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Inter- and intra-population variation in genital shapes of Rice Black Bugs, Scotinophara spp.

Jeraluz O. Lagrada, Cordulo P. Ascaño, Mark Anthony J. Torres

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J. Bio. Env. Sci.13(6), 17-23, December 2018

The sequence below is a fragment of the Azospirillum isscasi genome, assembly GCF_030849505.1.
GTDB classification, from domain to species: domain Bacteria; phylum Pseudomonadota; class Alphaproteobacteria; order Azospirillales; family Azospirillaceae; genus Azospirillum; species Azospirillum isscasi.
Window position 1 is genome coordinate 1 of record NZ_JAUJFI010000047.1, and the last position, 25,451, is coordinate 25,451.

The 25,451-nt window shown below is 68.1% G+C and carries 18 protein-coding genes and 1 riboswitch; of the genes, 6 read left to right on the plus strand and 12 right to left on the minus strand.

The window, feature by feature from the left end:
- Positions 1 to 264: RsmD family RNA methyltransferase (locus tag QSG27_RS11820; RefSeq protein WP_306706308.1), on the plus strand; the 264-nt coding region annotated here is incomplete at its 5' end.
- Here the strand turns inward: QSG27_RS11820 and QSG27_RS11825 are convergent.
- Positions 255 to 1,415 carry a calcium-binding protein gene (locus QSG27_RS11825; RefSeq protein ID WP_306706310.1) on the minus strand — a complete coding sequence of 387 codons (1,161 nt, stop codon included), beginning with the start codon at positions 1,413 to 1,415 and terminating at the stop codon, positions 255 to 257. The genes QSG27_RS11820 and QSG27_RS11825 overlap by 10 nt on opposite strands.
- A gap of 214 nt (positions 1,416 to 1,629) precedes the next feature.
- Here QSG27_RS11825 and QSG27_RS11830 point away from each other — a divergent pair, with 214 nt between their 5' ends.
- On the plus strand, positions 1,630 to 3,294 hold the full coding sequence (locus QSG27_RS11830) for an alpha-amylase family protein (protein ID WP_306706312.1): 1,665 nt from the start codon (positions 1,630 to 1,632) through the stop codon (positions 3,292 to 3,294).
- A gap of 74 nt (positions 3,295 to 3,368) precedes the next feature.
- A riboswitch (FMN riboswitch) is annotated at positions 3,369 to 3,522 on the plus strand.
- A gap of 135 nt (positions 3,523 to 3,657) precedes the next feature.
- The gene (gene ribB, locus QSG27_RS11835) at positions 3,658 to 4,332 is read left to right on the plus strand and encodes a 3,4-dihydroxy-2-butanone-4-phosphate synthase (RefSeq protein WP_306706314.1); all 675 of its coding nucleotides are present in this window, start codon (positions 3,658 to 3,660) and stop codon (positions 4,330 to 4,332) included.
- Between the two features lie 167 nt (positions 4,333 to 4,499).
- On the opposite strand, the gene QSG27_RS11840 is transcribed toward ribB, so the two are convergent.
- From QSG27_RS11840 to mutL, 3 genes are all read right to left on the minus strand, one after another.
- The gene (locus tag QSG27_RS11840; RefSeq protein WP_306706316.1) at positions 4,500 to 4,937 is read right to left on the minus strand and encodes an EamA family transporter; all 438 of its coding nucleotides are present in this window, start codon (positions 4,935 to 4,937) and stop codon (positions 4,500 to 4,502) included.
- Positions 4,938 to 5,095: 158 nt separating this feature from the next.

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It is much harder and less effective to manage pest if their identities are unknown. The rice black bug (RBB), Scotinophara spp., is an epitome of such pest. It is said to attack rice at all stages of the plant’s development causing reduced yield in many farms in the Philippines.  However, questions abound regarding its identity because of the immense morphological diversity its population’s exhibit, even in traits that are traditionally believed to be stable such as the genitalia. As a case study, samples of RBB from two locations in Lanao del Norte, Philippines were examined and tested for variability in genital shapes using the method of Geometric Morphometric. The findings show that among females, 55% of the variation is related to asymmetrical differences the left and right sides of the genital plates. While among males, 32.5% is acrued to differences in the concavity of the gentalia. Data show continuous shape variation within each sex of RBB, which open up a lot of questions regarding the utility of the genitalia as diagnostic character in species delimitation. Traditionally, reproductive characters are used as bases in splitting or lumping species. However, due to its continuous nature and the wide extent of variation it manifests even within species, the genitalia may be used with caution in delimiting species boundaries.


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